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Augusta University/University of Georgia Medical Partnership address expected doctor shortage

Woman in doctor's office.

The Augusta University/University of Georgia Medical Partnership is addressing a critical shortage of doctors expected in the next decade.

The US could be short over 100,000 doctors by 2034, says a study from the Association of American Medical Colleges. Driving this is an expectation that the population will increase 10% and be older, leading to a rise in demand for physicians. Combined with that is a medical workforce nearing retirement age. More than 2 of every 5 active physicians will be 65 or older within the next ten years.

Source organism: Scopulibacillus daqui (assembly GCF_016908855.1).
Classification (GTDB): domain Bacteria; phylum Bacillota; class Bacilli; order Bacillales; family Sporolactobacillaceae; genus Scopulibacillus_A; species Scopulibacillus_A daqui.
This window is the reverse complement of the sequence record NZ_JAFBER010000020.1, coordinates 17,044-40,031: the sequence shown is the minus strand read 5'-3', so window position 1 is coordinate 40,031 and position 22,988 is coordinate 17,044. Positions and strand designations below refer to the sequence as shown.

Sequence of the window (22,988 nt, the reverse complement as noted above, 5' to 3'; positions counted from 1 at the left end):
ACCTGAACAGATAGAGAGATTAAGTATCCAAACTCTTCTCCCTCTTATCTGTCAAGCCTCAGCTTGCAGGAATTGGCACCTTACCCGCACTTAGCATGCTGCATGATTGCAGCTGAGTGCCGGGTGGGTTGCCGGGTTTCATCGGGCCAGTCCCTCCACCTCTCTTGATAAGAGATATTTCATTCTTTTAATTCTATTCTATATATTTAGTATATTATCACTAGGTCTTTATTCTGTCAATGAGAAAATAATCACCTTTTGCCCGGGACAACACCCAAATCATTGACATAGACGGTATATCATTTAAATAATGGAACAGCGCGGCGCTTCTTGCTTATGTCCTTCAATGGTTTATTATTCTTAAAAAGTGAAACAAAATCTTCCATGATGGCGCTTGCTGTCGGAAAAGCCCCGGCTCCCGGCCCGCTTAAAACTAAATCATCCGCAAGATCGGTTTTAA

In anticipation of the expected doctor shortage, the Medical Partnership is addressing this challenge. The incoming class in 2022 was the largest ever for the Medical Partnership. The majority of graduates from 2014 to 2018 have stayed in the Southeast US and just under half are practicing in Georgia.

The study also estimates an additional 180,000 physicians would be needed now if marginalized minority populations, people in rural communities and people without health insurance had the same healthcare patterns as people with fewer barriers to healthcare.

Students at the Medical Partnership work in the community with the Athens Free Clinic which in partnership with the Georgia Northeast Department of Health provided COVID-19 testing to vulnerable populations and administered close to 4,000 COVID-19 vaccines.